To which of the four drawn lines are you referring? (Note that the helper specified that he was not including any vertical lines for the time being, so a line "perpendicular to the x-axis" would not be relevant at this stage.) How does this line "join" the two parabolas? Where does it do this?

Also, the helper asked you some questions, in order to clarify what may be going on; he also suggested a course of action. When you reply, please include your responses to the questions and hints. Thank you!

5. ## The minimum and maximum

thanks for your reply The figures for the minimum and maximum are given in the original drawing. Thought I gave them to you. Is there any point to finding the derivative if that is the case?

6. ## confused

[QUOTE=Jeane;423181]thanks for your reply The figures for the minimum and maximum are given in the original drawing. Thought I gave them to you. Is there any point to finding the derivative if that is the case?[/don't know how your drawing relates to the original i was working from. I already understood that the equation for the line is x=? The wording I gave for the question was mostly mine because I was trying to explain the whole situation but it is not too different from the question in the text and still asks what is the length of the shortest distance between the two parabolas]

7. ## perpendicular distance formula

Are you referring to the use of the perpendicular distance formula for the length of the line between the two parabolas?

8. Originally Posted by Jeane
No the line is perpendicular to the x axis and joins the parabolas on the RHS of these
As I stated with my graph, I did not draw the vertical line. If I had, then I would have been giving you the answer.

I took a guess at what your diagram shows; since they're talking about y=A+B+3, I considered the possibility that they drew lines for y=A and y=B.

It would be better, were you to attach a screen shot of what you're looking at.

I'm sorry, I do not understand what you're trying to express with that phrase.

9. Originally Posted by Jeane
I already understood that the equation for the line is x=?
But you inferred that y was missing, when you mentioned the equation for the vertical line. That is my point.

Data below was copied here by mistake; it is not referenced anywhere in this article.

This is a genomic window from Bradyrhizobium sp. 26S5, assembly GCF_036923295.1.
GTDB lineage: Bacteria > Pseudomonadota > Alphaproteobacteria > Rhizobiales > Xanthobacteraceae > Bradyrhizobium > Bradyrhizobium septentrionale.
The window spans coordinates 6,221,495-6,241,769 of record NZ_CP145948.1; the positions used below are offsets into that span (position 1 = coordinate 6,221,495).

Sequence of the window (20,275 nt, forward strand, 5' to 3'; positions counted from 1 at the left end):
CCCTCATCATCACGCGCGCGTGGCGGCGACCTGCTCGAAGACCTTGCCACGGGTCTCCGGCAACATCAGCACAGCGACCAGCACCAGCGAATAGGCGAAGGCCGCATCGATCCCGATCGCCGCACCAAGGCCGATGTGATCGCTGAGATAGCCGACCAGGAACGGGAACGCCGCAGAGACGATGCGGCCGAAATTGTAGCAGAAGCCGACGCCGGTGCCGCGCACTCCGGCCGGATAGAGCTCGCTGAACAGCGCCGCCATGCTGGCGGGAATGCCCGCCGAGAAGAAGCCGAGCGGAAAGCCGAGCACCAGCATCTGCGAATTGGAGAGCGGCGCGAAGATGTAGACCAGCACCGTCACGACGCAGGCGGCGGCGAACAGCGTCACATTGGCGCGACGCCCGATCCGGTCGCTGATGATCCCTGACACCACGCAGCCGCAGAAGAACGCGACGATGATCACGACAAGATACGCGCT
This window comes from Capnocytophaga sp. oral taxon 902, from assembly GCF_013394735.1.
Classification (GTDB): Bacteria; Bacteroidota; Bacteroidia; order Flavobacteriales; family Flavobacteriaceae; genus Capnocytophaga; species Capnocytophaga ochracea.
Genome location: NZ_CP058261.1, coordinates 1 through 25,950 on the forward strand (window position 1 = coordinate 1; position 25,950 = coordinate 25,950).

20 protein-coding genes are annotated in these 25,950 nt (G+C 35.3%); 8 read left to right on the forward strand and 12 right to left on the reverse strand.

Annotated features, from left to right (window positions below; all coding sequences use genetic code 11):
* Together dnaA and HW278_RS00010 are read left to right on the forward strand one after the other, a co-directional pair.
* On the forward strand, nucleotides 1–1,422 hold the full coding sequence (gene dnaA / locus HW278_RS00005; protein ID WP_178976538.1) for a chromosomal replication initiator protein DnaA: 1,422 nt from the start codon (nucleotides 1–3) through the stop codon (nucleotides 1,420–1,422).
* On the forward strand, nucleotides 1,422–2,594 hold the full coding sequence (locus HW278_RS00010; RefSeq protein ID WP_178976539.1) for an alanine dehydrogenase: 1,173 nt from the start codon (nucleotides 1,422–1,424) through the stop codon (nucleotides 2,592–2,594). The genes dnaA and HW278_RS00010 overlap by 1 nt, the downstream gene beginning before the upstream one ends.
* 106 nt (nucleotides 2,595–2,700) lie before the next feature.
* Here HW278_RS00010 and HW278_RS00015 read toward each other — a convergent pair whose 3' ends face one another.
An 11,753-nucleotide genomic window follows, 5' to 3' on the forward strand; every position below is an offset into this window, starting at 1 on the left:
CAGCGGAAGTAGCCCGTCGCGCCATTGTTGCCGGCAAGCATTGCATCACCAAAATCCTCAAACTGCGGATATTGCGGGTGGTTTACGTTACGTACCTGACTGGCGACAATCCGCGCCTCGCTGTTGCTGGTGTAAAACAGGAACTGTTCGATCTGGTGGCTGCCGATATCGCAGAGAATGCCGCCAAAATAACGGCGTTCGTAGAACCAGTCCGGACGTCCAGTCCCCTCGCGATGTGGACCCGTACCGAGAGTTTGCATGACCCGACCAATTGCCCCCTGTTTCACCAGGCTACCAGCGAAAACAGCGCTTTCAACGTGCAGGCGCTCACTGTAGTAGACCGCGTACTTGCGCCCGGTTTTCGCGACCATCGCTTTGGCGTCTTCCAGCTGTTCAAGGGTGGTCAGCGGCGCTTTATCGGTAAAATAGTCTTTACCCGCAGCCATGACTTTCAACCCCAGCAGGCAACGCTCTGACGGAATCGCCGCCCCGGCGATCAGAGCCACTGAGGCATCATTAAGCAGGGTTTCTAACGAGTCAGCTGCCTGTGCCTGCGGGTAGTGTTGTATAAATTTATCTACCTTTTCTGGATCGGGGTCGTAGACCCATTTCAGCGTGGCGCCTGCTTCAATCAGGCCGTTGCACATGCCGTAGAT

You said, "… the expression for the line is x=? with no y value given …"

I'm curious why you added the phrase "with no y value given". It seems to suggest that maybe you're operating under some misconception about the form of equations for vertical lines because y is never given, in the equation for a vertical line. Otherwise, there's no reason to mention anything about y.

The wording I gave for the question was mostly mine because I was trying to explain the whole situation but it is not too different from the question in the text and still asks what is the length of the shortest distance between the two parabolas
I'm sure you've read the forum guidelines, by now. We prefer that you provide the exact text of the given exercise, word for word.

I found your OP somewhat difficult to understand; I had to make guesses.

Do you know if you are free to complete this exercise any way you choose? Do you really need to first provide values for A and B? There is an easier approach, to find the distance AB.

10. Originally Posted by Jeane
Are you referring to the use of the perpendicular distance formula
I've never heard of a "perpendicular distance formula". Are you talking about the Distance Formula, which is used to find the distance between two known (x,y) points?

I'm not even sure what you're looking at in this thread, when you ask that question. Are you talking to me or stapel?

I'm not using any formula for a line. My method takes the difference of the two given Quadratic polynomials (because that expression is the vertical distance between the parabolas at each x).

I then found the first derivative of this distance expression, and I used the derivative to set up an equation to solve for x (in the usual way, using a first derivative to find a minimum). That solution for x gave me the position of the vertical line, and I substituted that value of x into the distance expression to obtain the length AB.